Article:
December 2, 1848 - January 13, 1915
From Aberdeen, Scotland
Served in Use Ikot Oku, Calabar, Nigeria
Affiliation: United Presbyterian Church of Scotland
"Prayer is the greatest power God has put into our hands for service — praying is harder than doing, at least I find it so, but the dynamic lies that way to advance the Kingdom."
"I have always said that I have no idea how or why God has carried me over so many funny and hard places, and made these hordes of people submit to me, or why the Government should have given me the privilege of a Magistrate among them, except in answer to prayer made at home for me. It is all beyond my comprehension. The only way I can explain it is on the ground that I have been prayed for more than most. Pray on, dear one — the power lies that way."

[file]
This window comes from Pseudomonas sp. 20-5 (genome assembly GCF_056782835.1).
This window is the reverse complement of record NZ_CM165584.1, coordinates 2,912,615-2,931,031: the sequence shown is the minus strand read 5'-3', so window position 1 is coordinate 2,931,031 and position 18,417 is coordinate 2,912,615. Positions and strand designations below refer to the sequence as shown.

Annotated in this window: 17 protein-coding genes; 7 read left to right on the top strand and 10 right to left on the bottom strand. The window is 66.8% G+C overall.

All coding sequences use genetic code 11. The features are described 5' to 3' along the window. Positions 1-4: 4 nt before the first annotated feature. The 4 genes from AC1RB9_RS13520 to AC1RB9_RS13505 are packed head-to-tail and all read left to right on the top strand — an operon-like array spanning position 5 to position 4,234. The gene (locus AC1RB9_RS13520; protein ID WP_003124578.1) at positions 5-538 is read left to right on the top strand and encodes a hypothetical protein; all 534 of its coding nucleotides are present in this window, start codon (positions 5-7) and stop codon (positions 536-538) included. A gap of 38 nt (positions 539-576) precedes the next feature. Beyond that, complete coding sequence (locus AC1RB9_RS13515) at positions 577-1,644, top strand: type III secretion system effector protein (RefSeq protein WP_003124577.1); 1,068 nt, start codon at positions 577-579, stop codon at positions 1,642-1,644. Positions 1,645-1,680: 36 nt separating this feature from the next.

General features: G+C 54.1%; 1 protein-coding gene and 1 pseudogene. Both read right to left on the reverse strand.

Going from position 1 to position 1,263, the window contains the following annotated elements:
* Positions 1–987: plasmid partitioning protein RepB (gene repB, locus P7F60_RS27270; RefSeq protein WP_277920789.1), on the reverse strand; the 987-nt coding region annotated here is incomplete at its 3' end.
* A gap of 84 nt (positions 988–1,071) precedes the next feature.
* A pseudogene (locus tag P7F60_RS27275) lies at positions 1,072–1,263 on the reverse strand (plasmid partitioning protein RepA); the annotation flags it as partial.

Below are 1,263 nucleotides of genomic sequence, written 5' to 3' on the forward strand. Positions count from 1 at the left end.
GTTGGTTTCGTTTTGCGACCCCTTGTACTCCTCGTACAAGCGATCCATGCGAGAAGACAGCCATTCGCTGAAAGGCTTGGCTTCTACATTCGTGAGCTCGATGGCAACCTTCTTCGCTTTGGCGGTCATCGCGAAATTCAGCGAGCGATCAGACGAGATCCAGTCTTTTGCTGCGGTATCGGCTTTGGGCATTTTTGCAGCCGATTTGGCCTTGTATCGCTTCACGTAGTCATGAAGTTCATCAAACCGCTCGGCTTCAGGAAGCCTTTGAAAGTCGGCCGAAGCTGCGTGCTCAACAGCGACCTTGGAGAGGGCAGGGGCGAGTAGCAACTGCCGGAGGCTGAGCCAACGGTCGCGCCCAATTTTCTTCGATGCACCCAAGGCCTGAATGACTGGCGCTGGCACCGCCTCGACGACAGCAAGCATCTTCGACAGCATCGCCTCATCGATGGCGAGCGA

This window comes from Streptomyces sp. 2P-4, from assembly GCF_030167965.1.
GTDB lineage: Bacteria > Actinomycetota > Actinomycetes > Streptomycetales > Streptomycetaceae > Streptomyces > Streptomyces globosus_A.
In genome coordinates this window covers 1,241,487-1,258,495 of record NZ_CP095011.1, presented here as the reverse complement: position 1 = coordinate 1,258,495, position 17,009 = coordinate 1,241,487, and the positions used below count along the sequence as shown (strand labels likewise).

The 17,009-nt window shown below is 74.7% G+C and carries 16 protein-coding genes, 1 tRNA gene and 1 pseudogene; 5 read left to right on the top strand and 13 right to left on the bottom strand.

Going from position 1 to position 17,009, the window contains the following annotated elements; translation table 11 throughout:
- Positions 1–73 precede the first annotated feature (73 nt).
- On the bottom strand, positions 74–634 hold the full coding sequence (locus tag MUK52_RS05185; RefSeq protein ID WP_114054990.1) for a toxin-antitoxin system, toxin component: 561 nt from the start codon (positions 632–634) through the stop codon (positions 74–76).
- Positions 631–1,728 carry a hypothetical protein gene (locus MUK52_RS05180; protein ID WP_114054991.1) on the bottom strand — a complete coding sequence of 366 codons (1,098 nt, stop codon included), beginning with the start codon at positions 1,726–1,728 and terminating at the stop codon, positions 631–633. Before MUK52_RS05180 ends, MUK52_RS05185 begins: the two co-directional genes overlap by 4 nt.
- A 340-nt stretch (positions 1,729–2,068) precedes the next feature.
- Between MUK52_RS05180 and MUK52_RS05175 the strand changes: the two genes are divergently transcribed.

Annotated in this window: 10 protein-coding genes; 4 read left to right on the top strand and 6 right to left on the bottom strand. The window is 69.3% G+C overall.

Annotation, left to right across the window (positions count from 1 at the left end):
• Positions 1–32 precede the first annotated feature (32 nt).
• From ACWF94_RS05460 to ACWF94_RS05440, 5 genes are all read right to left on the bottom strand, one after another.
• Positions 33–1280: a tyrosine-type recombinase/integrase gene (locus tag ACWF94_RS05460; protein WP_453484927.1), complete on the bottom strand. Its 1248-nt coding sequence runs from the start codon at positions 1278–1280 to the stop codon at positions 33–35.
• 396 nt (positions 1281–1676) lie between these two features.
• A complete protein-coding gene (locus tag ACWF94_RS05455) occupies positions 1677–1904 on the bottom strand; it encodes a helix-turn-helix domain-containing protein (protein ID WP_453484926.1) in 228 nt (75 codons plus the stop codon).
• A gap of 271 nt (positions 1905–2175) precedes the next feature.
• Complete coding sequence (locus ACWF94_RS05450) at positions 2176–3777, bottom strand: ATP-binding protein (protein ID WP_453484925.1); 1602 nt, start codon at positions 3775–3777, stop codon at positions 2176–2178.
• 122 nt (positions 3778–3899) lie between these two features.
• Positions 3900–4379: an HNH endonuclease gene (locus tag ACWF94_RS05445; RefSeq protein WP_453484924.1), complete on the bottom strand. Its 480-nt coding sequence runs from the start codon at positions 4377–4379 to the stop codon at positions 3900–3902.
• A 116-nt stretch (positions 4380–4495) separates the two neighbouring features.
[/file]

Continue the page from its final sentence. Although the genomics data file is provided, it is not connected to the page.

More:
Mary Slessor was a hard working Scottish mill girl and an unorthodox Sunday School teacher, who, inspired by David Livingstone, became a missionary in Calabar, Nigeria, an area where no European had set foot before. Despite several bouts of illness and constant danger, she lived with the tribes, learned their language, and traditions, earning their respect and putting an end to some barbaric practises, such as the killing of twins. She adopted many Nigerian children (particularly twins) who had been left to die.
When Southern Nigeria became a British Protectorate, she became the first ever female Magistrate in the British Empire and a skilful diplomatic emissary.
Mary died in 1915, aged 67, with great mourning amongst the tribes to whom she had dedicated her whole life.
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